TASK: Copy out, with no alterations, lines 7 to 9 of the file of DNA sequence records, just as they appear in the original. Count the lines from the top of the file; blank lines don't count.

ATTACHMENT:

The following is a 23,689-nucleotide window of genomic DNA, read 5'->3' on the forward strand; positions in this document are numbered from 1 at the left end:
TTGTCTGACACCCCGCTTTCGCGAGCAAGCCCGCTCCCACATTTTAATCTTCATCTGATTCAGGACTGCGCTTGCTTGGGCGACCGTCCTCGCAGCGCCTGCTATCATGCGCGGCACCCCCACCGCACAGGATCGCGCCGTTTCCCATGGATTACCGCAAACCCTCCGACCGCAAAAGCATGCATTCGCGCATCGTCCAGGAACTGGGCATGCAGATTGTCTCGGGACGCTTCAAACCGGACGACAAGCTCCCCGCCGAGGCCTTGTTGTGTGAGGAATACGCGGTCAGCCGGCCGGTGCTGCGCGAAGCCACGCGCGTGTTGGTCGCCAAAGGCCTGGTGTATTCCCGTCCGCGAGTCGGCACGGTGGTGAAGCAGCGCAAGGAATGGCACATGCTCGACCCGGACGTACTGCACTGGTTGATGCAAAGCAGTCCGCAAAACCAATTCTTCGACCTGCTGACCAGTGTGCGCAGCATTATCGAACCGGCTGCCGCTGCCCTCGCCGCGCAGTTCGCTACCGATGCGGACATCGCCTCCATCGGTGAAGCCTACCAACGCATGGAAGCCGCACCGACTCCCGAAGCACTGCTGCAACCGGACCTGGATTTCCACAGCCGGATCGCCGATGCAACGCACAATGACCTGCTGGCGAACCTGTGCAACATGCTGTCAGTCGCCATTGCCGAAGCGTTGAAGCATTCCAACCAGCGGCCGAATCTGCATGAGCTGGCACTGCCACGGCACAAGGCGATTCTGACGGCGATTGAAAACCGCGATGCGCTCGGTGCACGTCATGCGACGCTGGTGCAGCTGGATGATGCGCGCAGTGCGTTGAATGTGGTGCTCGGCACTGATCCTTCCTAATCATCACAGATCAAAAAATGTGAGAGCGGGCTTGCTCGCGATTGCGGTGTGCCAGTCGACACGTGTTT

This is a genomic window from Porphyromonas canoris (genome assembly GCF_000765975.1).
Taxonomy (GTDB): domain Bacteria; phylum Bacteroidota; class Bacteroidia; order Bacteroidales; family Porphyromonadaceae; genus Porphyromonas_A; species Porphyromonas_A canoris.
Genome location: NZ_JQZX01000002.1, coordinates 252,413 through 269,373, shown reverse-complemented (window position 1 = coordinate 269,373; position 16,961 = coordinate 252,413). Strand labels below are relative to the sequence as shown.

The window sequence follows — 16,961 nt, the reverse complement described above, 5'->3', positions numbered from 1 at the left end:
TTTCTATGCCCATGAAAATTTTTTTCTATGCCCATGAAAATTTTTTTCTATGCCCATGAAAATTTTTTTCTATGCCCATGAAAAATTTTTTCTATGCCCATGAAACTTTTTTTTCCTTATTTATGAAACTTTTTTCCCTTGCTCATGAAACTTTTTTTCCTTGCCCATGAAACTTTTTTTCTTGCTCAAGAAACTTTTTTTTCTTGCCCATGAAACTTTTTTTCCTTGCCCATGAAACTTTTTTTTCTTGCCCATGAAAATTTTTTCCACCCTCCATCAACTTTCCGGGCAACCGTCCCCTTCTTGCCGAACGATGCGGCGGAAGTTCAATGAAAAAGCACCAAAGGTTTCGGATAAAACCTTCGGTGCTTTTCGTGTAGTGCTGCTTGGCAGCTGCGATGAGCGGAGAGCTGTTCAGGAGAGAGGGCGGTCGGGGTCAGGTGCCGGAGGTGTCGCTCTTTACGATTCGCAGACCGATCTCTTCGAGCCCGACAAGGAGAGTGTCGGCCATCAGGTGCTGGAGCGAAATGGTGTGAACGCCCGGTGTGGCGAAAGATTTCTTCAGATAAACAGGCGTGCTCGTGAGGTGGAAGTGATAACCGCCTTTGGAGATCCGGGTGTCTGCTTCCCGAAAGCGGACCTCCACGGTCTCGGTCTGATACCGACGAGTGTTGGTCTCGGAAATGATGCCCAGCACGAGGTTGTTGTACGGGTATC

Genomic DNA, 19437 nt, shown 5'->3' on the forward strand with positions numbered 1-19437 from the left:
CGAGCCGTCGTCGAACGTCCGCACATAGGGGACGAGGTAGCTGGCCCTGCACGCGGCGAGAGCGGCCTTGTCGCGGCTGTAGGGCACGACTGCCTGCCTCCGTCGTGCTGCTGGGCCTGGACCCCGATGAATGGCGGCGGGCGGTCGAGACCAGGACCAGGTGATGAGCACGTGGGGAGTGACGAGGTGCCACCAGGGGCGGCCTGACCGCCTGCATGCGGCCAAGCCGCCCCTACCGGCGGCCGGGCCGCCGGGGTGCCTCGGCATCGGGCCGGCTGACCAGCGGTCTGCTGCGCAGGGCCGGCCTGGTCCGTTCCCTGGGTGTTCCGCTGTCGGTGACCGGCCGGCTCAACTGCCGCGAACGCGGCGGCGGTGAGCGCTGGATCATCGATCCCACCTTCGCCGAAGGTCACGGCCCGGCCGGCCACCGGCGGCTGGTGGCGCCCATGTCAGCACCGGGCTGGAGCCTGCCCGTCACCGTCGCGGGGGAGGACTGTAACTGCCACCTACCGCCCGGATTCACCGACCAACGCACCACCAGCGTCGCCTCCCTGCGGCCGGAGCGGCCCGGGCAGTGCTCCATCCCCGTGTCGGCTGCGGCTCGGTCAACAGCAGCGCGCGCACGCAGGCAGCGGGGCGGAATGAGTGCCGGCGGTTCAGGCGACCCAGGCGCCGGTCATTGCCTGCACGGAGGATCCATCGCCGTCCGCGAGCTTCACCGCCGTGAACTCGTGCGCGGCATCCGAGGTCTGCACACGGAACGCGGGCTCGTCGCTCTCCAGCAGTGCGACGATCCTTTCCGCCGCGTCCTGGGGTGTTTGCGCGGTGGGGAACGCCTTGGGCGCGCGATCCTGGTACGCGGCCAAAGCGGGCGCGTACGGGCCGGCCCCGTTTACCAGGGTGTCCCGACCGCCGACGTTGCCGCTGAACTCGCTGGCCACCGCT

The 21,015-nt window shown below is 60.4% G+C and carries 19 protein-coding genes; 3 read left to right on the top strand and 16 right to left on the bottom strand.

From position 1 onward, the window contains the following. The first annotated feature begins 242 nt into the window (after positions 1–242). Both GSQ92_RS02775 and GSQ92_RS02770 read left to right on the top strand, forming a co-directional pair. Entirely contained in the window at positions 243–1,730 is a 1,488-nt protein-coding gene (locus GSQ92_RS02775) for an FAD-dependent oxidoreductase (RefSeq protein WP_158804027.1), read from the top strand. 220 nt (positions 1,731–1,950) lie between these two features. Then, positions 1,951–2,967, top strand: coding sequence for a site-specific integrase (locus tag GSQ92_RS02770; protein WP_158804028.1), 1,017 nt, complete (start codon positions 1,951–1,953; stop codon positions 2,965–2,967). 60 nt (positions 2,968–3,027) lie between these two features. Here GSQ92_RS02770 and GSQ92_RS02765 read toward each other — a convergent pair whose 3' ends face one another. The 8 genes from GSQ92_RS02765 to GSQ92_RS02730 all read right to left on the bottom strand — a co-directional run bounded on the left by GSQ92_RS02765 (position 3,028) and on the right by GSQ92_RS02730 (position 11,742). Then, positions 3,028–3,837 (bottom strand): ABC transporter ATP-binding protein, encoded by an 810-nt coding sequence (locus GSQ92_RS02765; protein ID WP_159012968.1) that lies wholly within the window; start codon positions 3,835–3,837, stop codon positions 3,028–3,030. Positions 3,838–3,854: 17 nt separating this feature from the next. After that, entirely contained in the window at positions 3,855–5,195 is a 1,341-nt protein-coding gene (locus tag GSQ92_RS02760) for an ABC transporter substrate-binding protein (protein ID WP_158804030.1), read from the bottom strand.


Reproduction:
TTTCTATGCCCATGAAAATTTTTTTCTATGCCCATGAAAATTTTTTTCTATGCCCATGAAAATTTTTTTCTATGCCCATGAAAAATTTTTTCTATGCCCATGAAACTTTTTTTTCCTTATTTATGAAACTTTTTTCCCTTGCTCATGAAACTTTTTTTCCTTGCCCATGAAACTTTTTTTCTTGCTCAAGAAACTTTTTTTTCTTGCCCATGAAACTTTTTTTCCTTGCCCATGAAACTTTTTTTTCTTGCCCATGAAAATTTTTTCCACCCTCCATCAACTTTCCGGGCAACCGTCCCCTTCTTGCCGAACGATGCGGCGGAAGTTCAATGAAAAAGCACCAAAGGTTTCGGATAAAACCTTCGGTGCTTTTCGTGTAGTGCTGCTTGGCAGCTGCGATGAGCGGAGAGCTGTTCAGGAGAGAGGGCGGTCGGGGTCAGGTGCCGGAGGTGTCGCTCTTTACGATTCGCAGACCGATCTCTTCGAGCCCGACAAGGAGAGTGTCGGCCATCAGGTGCTGGAGCGAAATGGTGTGAACGCCCGGTGTGGCGAAAGATTTCTTCAGATAAACAGGCGTGCTCGTGAGGTGGAAGTGATAACCGCCTTTGGAGATCCGGGTGTCTGCTTCCCGAAAGCGGACCTCCACGGTCTCGGTCTGATACCGACGAGTGTTGGTCTCGGAAATGATGCCCAGCACGAGGTTGTTGTACGGGTATC

Genomic DNA, 19437 nt, shown 5'->3' on the forward strand with positions numbered 1-19437 from the left:
CGAGCCGTCGTCGAACGTCCGCACATAGGGGACGAGGTAGCTGGCCCTGCACGCGGCGAGAGCGGCCTTGTCGCGGCTGTAGGGCACGACTGCCTGCCTCCGTCGTGCTGCTGGGCCTGGACCCCGATGAATGGCGGCGGGCGGTCGAGACCAGGACCAGGTGATGAGCACGTGGGGAGTGACGAGGTGCCACCAGGGGCGGCCTGACCGCCTGCATGCGGCCAAGCCGCCCCTACCGGCGGCCGGGCCGCCGGGGTGCCTCGGCATCGGGCCGGCTGACCAGCGGTCTGCTGCGCAGGGCCGGCCTGGTCCGTTCCCTGGGTGTTCCGCTGTCGGTGACCGGCCGGCTCAACTGCCGCGAACGCGGCGGCGGTGAGCGCTGGATCATCGATCCCACCTTCGCCGAAGGTCACGGCCCGGCCGGCCACCGGCGGCTGGTGGCGCCCATGTCAGCACCGGGCTGGAGCCTGCCCGTCACCGTCGCGGGGGAGGACTGTAACTGCCACCTACCGCCCGGATTCACCGACCAACGCACCACCAGCGTCGCCTCCCTGCGGCCGGAGCGGCCCGGGCAGTGCTCCATCCCCGTGTCGGCTGCGGCTCGGTCAACAGCAGCGCGCGCACGCAGGCAGCGGGGCGGAATGAGTGCCGGCGGTTCAGGCGACCCAGGCGCCGGTCATTGCCTGCACGGAGGATCCATCGCCGTCCGCGAGCTTCACCGCCGTGAACTCGTGCGCGGCATCCGAGGTCTGCACACGGAACGCGGGCTCGTCGCTCTCCAGCAGTGCGACGATCCTTTCCGCCGCGTCCTGGGGTGTTTGCGCGGTGGGGAACGCCTTGGGCGCGCGATCCTGGTACGCGGCCAAAGCGGGCGCGTACGGGCCGGCCCCGTTTACCAGGGTGTCCCGACCGCCGACGTTGCCGCTGAACTCGCTGGCCACCGCT